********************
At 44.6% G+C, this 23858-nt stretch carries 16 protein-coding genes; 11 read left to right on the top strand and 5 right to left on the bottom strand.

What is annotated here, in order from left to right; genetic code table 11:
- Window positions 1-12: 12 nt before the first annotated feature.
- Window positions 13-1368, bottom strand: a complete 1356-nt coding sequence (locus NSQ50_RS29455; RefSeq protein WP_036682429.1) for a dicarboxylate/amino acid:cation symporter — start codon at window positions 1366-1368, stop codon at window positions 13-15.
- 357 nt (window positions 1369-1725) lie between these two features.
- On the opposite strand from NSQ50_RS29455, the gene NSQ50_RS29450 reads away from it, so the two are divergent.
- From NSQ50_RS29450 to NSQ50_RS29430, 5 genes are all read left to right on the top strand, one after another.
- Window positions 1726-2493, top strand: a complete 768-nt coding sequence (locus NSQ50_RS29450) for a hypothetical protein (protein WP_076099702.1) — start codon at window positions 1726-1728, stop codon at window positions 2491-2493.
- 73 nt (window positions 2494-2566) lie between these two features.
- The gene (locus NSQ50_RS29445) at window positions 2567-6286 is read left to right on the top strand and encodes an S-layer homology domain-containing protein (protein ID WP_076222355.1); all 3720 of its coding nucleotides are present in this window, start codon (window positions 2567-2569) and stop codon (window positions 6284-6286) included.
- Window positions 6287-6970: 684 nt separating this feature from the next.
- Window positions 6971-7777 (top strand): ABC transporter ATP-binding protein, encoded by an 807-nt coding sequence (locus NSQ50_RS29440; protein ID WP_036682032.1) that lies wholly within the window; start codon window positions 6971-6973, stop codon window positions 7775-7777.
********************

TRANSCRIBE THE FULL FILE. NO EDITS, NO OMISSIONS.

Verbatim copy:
At 44.6% G+C, this 23858-nt stretch carries 16 protein-coding genes; 11 read left to right on the top strand and 5 right to left on the bottom strand.

What is annotated here, in order from left to right; genetic code table 11:
- Window positions 1-12: 12 nt before the first annotated feature.
- Window positions 13-1368, bottom strand: a complete 1356-nt coding sequence (locus NSQ50_RS29455; RefSeq protein WP_036682429.1) for a dicarboxylate/amino acid:cation symporter — start codon at window positions 1366-1368, stop codon at window positions 13-15.
- 357 nt (window positions 1369-1725) lie between these two features.
- On the opposite strand from NSQ50_RS29455, the gene NSQ50_RS29450 reads away from it, so the two are divergent.
- From NSQ50_RS29450 to NSQ50_RS29430, 5 genes are all read left to right on the top strand, one after another.
- Window positions 1726-2493, top strand: a complete 768-nt coding sequence (locus NSQ50_RS29450) for a hypothetical protein (protein WP_076099702.1) — start codon at window positions 1726-1728, stop codon at window positions 2491-2493.
- 73 nt (window positions 2494-2566) lie between these two features.
- The gene (locus NSQ50_RS29445) at window positions 2567-6286 is read left to right on the top strand and encodes an S-layer homology domain-containing protein (protein ID WP_076222355.1); all 3720 of its coding nucleotides are present in this window, start codon (window positions 2567-2569) and stop codon (window positions 6284-6286) included.
- Window positions 6287-6970: 684 nt separating this feature from the next.
- Window positions 6971-7777 (top strand): ABC transporter ATP-binding protein, encoded by an 807-nt coding sequence (locus NSQ50_RS29440; protein ID WP_036682032.1) that lies wholly within the window; start codon window positions 6971-6973, stop codon window positions 7775-7777.